As older cricketers, it is my belief that after serving the country for so long we should know when to go. As a cricketer with a good track record in the past, I wouldn’t want to be the laughing stock-I don’t think anyone does. So, when to retire is a tough call but we should be able to, and allowed to, take that decision.

Personally, I believe I am ready for one more year at test cricket level where my target will be 350 wickets. Thereafter, I will retire. And I also believe that this is a good time as any to groom youngsters because we now have a very good crop of fast bowlers. Dilhara Fernando, Lasith Malinga and Farveez Maharoof have made their mark already. Chanaka Welagedera and Sujeewa de Silva are also waiting in the wings. But all of them will have to learn on the job and learn quickly too-but I am sure they will deliver the goods and they have the chance to do so beginning with the Englishmen.

Obviously, the Englishmen are a different opposition, in comparison to Australia. We also have the added advantage of playing at home. But that is not to say that we can take them lightly. They beat us in the recent one day international series and they have many class players in their ranks. Besides, to beat them we have to take all twenty wickets and that wouldn’t be easy.

When the Englishmen were last here four years ago, there was some friction between the teams and the rapport between the players was not excellent. This time though relations have been friendlier although we do expect a hard fought series in the next fewweeks. I myself have had a chat with Owais Shah, my team mate at Middlesex where I had a stint of county cricket.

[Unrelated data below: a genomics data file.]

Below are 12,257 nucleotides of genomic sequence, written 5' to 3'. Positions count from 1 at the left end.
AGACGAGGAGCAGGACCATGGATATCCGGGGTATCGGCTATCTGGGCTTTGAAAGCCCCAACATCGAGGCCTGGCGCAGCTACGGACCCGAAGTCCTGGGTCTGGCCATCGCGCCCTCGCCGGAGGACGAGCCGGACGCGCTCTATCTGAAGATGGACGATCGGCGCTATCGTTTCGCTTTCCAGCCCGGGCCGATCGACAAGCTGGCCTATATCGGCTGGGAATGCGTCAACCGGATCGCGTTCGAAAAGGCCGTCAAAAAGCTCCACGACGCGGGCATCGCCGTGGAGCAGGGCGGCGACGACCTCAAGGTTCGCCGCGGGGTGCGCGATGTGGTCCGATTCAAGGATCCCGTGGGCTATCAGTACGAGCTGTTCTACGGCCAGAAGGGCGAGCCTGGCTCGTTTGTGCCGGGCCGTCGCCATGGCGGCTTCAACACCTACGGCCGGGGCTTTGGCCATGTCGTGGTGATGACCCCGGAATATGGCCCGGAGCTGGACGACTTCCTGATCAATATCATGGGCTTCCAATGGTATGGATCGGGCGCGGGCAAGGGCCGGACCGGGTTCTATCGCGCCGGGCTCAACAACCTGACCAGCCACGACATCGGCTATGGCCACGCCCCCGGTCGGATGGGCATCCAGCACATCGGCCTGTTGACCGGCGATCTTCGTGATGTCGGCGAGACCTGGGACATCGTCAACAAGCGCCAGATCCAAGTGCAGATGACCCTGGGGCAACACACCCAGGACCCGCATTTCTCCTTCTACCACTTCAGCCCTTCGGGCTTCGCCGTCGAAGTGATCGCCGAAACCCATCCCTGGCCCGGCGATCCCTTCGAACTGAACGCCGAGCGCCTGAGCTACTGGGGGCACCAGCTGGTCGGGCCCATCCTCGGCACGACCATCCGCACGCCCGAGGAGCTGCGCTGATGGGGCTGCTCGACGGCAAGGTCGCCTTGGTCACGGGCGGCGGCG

We had a look at the conditions at Asgiriya. It seems to be a flat wicket and a batsmen’s paradise. However, the ball may seam in the first few hours of play when it will be favourable for bowlers. But, it looks like a wicket which would require an accurate and extremely disciplined performance from the bowlers. And we all know there is one bowler waiting to contribute just that-Murali. He has always been a unique bowler but he is also a livewire in the dressing room and such a likeable character. We are all very happy for him and we hope he achieves his milestone of breaking the world record for test wickets in his hometown.

As for me, as always, I would do my best. It is a special occasion not only for me but for my family as well. And it is correct to say that I wouldn’t be where I am if not for my parents and the support from my wife Vasana-and the strength I derive from God. I do believe that my faith in God has enabled me to go this far.

Vasana as well as my son and daughter, Nethara and Ashwin who are six and three respectively along with my brother Niranjan will be there at Kandy to watch me play and cheer me on. My parents are also planning to come down to Kandy, if circumstances permit. It is a memorable moment for me but I hope we can all mark it by recording a comprehensive win over England.